He orders my mother-in-law to do the house chores his way and cook three meals every day of his choice and gives her 1 hour to prepare each meal. He’d call her when he left work (which takes him an hour to reach home) with what he wants to eat. Fresh food from the gas stove itself has to be served to him when he arrives home and no reheated or leftovers at all. My mother-in-law hasn’t seen the outside world, nor does she know English. Till date she has never said No to him for anything, because she is scared of him. I really pity her lifestyle, but respect her for giving in so much of her time and energy to my father-in-law.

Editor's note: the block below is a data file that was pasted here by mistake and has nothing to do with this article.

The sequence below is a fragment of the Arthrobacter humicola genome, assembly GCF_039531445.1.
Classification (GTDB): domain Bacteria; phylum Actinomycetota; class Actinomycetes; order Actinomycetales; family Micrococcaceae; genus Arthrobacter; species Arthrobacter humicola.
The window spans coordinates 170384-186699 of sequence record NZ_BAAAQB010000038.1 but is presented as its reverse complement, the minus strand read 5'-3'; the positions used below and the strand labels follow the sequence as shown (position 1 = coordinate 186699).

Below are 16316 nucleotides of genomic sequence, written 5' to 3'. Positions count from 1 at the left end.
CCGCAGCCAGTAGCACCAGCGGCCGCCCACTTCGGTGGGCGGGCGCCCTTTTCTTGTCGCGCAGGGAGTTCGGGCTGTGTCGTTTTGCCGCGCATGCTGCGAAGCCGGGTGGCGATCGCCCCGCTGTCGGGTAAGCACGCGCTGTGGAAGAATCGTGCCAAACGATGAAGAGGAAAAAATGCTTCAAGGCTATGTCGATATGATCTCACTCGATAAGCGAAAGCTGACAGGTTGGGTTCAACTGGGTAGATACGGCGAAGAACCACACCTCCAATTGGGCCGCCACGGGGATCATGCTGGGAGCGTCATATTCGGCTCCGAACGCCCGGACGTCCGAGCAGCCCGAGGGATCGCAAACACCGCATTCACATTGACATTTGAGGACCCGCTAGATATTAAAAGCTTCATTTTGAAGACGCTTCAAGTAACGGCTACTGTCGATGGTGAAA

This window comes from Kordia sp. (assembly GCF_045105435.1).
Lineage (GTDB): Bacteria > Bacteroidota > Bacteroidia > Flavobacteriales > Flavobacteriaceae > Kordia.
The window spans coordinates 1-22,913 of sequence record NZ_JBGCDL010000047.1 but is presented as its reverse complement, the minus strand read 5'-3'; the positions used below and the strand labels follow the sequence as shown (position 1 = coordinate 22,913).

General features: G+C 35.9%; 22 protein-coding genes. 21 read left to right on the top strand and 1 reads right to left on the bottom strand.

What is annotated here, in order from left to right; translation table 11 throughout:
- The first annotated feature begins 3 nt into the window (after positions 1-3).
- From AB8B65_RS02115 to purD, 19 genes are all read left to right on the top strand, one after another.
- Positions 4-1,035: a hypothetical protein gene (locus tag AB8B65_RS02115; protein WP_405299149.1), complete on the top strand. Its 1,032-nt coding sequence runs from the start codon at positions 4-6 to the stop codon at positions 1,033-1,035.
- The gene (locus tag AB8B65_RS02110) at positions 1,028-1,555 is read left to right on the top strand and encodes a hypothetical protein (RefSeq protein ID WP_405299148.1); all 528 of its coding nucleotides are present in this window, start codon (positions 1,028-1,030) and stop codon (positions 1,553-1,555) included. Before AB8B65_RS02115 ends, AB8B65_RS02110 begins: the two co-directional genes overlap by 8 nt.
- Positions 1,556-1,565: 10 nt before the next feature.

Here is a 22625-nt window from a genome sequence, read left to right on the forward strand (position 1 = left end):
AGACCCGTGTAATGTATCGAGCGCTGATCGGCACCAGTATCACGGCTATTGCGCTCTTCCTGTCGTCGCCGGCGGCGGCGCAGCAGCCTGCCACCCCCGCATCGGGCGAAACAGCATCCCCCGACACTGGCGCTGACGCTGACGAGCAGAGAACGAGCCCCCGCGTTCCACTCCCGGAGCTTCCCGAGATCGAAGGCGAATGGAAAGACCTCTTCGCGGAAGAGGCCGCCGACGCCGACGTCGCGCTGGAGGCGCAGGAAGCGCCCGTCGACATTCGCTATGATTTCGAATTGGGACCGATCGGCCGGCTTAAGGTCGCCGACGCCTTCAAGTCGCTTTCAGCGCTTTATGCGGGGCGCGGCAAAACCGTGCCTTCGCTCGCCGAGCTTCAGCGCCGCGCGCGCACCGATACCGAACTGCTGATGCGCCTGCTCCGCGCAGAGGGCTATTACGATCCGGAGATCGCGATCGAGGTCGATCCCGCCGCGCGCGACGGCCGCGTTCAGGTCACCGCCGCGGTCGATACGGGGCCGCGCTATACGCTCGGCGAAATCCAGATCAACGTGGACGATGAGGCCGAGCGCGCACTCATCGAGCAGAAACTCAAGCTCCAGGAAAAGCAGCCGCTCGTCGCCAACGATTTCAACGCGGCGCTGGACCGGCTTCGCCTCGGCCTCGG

He raised his hand to me
Before we moved there for good, I planned a 2-month trip. One month with the in-laws and one month in Delhi with my family. That’s when I came to know the truth about living with the in-laws. During my visit to Mumbai, while I was still jetlagged, my father-in-law told me to do the puja for the first time while my mother-in-law was out. Agreeing, I went to switch on the gas to burn the coal. I didn’t know that the gas cylinder was turned off and obviously the gas switches wouldn’t start and I wasn’t used to the Indian manual gas systems. I kept trying. Soon, my father-in-law marches into the kitchen. “Don’t you know where the gas cylinder is? And don’t you know where to switch it on/off from yet? You should ask if you don’t know! You don’t know such small things!” In a very harsh tone.